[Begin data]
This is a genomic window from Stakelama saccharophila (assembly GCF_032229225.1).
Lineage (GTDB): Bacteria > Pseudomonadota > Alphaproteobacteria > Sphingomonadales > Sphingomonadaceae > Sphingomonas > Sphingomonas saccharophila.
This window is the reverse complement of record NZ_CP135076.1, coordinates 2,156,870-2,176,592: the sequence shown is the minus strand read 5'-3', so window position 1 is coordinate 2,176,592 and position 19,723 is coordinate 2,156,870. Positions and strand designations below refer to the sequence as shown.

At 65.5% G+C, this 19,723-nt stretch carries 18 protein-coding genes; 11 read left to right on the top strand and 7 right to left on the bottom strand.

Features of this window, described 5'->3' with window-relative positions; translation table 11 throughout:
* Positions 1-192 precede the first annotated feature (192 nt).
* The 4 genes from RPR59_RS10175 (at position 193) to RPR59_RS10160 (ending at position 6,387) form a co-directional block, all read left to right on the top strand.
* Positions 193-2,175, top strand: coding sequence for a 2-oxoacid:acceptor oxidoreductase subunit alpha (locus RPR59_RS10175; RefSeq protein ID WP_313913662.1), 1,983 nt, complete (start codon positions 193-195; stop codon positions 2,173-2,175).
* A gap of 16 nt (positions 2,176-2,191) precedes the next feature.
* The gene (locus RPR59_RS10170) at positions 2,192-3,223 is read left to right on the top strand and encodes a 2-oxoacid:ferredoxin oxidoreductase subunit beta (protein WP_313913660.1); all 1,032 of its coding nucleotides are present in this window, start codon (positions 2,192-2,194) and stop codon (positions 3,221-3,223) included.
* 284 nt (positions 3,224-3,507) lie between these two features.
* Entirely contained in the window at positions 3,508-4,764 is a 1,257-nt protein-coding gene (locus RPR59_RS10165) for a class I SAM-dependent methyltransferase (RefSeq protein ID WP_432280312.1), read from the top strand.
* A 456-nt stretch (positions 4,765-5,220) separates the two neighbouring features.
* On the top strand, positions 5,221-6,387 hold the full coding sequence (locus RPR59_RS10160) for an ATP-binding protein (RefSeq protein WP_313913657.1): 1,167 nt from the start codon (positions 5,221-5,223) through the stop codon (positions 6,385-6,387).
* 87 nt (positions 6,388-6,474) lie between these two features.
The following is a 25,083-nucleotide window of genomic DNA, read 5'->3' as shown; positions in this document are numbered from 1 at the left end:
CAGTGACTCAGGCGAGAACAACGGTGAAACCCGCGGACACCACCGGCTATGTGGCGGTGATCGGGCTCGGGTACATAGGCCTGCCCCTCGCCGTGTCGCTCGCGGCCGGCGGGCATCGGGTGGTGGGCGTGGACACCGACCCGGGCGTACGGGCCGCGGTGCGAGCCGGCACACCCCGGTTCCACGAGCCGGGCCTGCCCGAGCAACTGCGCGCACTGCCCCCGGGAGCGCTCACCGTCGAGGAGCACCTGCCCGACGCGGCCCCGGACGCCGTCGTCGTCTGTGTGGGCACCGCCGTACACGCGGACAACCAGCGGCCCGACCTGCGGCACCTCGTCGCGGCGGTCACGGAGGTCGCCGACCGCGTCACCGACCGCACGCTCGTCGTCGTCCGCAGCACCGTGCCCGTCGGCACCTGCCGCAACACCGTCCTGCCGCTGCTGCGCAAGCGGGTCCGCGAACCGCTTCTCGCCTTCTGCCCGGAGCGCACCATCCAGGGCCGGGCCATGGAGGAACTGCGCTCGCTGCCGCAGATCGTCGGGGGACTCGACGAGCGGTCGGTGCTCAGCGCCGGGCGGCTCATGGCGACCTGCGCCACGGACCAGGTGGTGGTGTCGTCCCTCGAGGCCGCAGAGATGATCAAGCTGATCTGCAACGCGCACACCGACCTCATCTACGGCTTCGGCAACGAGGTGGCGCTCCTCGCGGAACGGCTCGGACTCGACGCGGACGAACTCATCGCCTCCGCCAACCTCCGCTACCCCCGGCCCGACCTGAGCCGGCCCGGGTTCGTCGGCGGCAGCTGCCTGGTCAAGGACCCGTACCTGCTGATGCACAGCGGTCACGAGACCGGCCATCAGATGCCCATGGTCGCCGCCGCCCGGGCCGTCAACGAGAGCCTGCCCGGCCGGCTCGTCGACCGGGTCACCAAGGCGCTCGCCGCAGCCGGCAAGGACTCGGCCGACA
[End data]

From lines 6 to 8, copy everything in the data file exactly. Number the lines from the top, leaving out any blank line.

* Positions 1-192 precede the first annotated feature (192 nt).
* The 4 genes from RPR59_RS10175 (at position 193) to RPR59_RS10160 (ending at position 6,387) form a co-directional block, all read left to right on the top strand.
* Positions 193-2,175, top strand: coding sequence for a 2-oxoacid:acceptor oxidoreductase subunit alpha (locus RPR59_RS10175; RefSeq protein ID WP_313913662.1), 1,983 nt, complete (start codon positions 193-195; stop codon positions 2,173-2,175).